As the title suggests, this is a racing game where all the cars are various Lotus models. Which is awesome if you’re me, or the Roger Moore-era James Bond, or the president of Lotus. For the 98% of you who are saying “What’s a Lotus? Are they the company that makes the Corolla?” though, this is probably not a big selling point. Which is most likely why the Lotus licensing is less emphasized than the game’s random track generator, known as “RECS”.
RECS allows you to set a few general parameters, from which the game then creates a race course based on those guidelines. This sounds pretty cool – you get a brand new track every time after all – but it’s actually not. Well thought-out and designed tracks are a really important part of a racing game. In fact, they might be the MOST important part of a good racing game. Think about it – in a racing game, the tracks are the levels. Would you want to play a version of Sonic where all the levels were just thrown together by chance?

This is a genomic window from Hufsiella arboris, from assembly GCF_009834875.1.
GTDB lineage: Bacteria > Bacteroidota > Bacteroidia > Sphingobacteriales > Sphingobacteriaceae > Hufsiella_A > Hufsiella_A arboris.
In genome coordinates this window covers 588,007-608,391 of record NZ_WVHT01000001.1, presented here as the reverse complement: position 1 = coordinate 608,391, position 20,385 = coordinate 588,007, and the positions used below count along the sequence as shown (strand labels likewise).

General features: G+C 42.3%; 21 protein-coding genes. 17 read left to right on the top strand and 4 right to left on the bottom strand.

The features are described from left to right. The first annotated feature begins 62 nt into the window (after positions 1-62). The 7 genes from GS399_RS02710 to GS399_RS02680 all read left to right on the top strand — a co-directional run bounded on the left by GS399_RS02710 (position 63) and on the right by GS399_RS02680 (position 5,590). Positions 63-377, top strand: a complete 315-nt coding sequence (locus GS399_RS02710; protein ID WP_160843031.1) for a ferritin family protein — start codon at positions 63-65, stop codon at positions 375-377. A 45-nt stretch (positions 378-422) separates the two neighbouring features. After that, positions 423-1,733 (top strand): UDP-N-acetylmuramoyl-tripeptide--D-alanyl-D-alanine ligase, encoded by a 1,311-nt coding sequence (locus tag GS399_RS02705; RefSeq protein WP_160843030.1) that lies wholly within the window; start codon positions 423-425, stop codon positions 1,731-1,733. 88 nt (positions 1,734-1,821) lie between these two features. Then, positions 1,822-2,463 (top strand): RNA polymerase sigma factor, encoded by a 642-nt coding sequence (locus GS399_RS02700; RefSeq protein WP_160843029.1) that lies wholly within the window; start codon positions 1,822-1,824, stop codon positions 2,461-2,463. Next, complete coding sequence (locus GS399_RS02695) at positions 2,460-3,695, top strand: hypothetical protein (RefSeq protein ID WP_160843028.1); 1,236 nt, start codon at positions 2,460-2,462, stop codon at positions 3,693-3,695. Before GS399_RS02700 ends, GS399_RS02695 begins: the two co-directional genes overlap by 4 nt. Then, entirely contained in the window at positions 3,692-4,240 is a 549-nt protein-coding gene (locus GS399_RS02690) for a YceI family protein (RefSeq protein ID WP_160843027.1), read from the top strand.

Anyone else remember when this game was called Pole Position and came out like 30 years ago?
Look, the difference between a really good game and a mediocre one is the level design. It doesn’t matter if it’s a platformer, and beat ‘em up, or a racing game. Once you take care of the essentials, like control, graphics, core gameplay, etc, you have a game that is potentially fun to play. But without putting it into some kind of interesting context, it’s going to be mediocre at best. This is something that should have been painfully obvious all along.
That’s is not to say that Lotus 2 is a disaster. Unless you set up some really whacked-out parameters, you’ll get a track with a decent layout and have some fun. But all of the races ultimately end up feeling pretty generic and unmemorable, and as you can imagine, being created at random means there really isn’t any kind of flow or logic to the layouts. And that’s the difference between a game that’s kinda fun like Lotus 2, and one that makes our Top 50 list.